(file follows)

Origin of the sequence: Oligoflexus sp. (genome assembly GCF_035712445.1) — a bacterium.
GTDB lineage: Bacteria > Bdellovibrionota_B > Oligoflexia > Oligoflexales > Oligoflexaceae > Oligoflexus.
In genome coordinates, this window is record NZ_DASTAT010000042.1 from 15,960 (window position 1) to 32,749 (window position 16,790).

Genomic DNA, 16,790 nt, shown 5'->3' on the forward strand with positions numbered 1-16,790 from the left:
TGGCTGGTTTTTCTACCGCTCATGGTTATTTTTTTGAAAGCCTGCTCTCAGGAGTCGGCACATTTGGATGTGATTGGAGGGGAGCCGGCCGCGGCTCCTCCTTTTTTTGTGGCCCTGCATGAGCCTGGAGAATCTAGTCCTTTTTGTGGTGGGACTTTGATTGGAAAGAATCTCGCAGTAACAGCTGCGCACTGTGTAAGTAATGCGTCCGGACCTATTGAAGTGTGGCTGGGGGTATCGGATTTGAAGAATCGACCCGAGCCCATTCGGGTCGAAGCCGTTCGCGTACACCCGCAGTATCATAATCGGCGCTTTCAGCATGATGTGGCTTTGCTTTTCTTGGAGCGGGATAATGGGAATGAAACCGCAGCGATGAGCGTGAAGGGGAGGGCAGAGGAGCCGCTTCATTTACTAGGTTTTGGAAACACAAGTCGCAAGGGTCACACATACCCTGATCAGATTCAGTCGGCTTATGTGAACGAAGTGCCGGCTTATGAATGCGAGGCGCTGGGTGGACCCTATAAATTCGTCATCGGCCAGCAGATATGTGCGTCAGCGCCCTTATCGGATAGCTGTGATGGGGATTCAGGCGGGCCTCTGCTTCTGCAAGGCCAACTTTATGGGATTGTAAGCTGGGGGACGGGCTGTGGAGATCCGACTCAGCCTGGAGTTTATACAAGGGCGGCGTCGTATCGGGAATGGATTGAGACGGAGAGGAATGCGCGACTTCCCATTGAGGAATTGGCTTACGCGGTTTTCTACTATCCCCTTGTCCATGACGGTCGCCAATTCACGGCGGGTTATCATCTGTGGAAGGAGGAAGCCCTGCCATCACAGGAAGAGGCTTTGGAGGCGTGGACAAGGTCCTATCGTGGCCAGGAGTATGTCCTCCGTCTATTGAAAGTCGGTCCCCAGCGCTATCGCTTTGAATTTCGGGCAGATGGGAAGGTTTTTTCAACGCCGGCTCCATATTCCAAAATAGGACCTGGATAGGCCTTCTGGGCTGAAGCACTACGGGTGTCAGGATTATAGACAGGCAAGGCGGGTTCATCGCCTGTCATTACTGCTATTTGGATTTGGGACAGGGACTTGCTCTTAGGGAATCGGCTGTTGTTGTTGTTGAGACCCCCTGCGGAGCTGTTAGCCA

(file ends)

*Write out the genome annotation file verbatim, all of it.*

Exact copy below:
Origin of the sequence: Oligoflexus sp. (genome assembly GCF_035712445.1) — a bacterium.
GTDB lineage: Bacteria > Bdellovibrionota_B > Oligoflexia > Oligoflexales > Oligoflexaceae > Oligoflexus.
In genome coordinates, this window is record NZ_DASTAT010000042.1 from 15,960 (window position 1) to 32,749 (window position 16,790).

Genomic DNA, 16,790 nt, shown 5'->3' on the forward strand with positions numbered 1-16,790 from the left:
TGGCTGGTTTTTCTACCGCTCATGGTTATTTTTTTGAAAGCCTGCTCTCAGGAGTCGGCACATTTGGATGTGATTGGAGGGGAGCCGGCCGCGGCTCCTCCTTTTTTTGTGGCCCTGCATGAGCCTGGAGAATCTAGTCCTTTTTGTGGTGGGACTTTGATTGGAAAGAATCTCGCAGTAACAGCTGCGCACTGTGTAAGTAATGCGTCCGGACCTATTGAAGTGTGGCTGGGGGTATCGGATTTGAAGAATCGACCCGAGCCCATTCGGGTCGAAGCCGTTCGCGTACACCCGCAGTATCATAATCGGCGCTTTCAGCATGATGTGGCTTTGCTTTTCTTGGAGCGGGATAATGGGAATGAAACCGCAGCGATGAGCGTGAAGGGGAGGGCAGAGGAGCCGCTTCATTTACTAGGTTTTGGAAACACAAGTCGCAAGGGTCACACATACCCTGATCAGATTCAGTCGGCTTATGTGAACGAAGTGCCGGCTTATGAATGCGAGGCGCTGGGTGGACCCTATAAATTCGTCATCGGCCAGCAGATATGTGCGTCAGCGCCCTTATCGGATAGCTGTGATGGGGATTCAGGCGGGCCTCTGCTTCTGCAAGGCCAACTTTATGGGATTGTAAGCTGGGGGACGGGCTGTGGAGATCCGACTCAGCCTGGAGTTTATACAAGGGCGGCGTCGTATCGGGAATGGATTGAGACGGAGAGGAATGCGCGACTTCCCATTGAGGAATTGGCTTACGCGGTTTTCTACTATCCCCTTGTCCATGACGGTCGCCAATTCACGGCGGGTTATCATCTGTGGAAGGAGGAAGCCCTGCCATCACAGGAAGAGGCTTTGGAGGCGTGGACAAGGTCCTATCGTGGCCAGGAGTATGTCCTCCGTCTATTGAAAGTCGGTCCCCAGCGCTATCGCTTTGAATTTCGGGCAGATGGGAAGGTTTTTTCAACGCCGGCTCCATATTCCAAAATAGGACCTGGATAGGCCTTCTGGGCTGAAGCACTACGGGTGTCAGGATTATAGACAGGCAAGGCGGGTTCATCGCCTGTCATTACTGCTATTTGGATTTGGGACAGGGACTTGCTCTTAGGGAATCGGCTGTTGTTGTTGTTGAGACCCCCTGCGGAGCTGTTAGCCA